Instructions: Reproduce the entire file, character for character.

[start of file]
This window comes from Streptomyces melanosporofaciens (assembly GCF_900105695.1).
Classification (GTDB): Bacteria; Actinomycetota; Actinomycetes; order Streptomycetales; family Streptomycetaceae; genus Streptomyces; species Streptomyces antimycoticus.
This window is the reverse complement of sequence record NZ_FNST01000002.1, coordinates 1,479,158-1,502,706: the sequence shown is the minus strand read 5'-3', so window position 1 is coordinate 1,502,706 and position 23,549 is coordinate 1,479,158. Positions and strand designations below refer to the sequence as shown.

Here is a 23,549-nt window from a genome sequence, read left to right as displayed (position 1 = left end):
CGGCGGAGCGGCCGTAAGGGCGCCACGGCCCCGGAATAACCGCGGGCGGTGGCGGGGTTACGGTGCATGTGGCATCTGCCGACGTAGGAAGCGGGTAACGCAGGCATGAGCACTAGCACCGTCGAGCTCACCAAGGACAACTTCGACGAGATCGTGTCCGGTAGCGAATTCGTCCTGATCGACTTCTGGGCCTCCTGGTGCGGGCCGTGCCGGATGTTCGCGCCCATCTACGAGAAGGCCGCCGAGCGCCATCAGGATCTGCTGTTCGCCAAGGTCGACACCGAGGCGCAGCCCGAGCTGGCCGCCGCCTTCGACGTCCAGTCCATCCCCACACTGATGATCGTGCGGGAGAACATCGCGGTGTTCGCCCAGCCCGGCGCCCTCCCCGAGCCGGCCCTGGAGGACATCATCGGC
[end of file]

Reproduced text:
This window comes from Streptomyces melanosporofaciens (assembly GCF_900105695.1).
Classification (GTDB): Bacteria; Actinomycetota; Actinomycetes; order Streptomycetales; family Streptomycetaceae; genus Streptomyces; species Streptomyces antimycoticus.
This window is the reverse complement of sequence record NZ_FNST01000002.1, coordinates 1,479,158-1,502,706: the sequence shown is the minus strand read 5'-3', so window position 1 is coordinate 1,502,706 and position 23,549 is coordinate 1,479,158. Positions and strand designations below refer to the sequence as shown.

Here is a 23,549-nt window from a genome sequence, read left to right as displayed (position 1 = left end):
CGGCGGAGCGGCCGTAAGGGCGCCACGGCCCCGGAATAACCGCGGGCGGTGGCGGGGTTACGGTGCATGTGGCATCTGCCGACGTAGGAAGCGGGTAACGCAGGCATGAGCACTAGCACCGTCGAGCTCACCAAGGACAACTTCGACGAGATCGTGTCCGGTAGCGAATTCGTCCTGATCGACTTCTGGGCCTCCTGGTGCGGGCCGTGCCGGATGTTCGCGCCCATCTACGAGAAGGCCGCCGAGCGCCATCAGGATCTGCTGTTCGCCAAGGTCGACACCGAGGCGCAGCCCGAGCTGGCCGCCGCCTTCGACGTCCAGTCCATCCCCACACTGATGATCGTGCGGGAGAACATCGCGGTGTTCGCCCAGCCCGGCGCCCTCCCCGAGCCGGCCCTGGAGGACATCATCGGC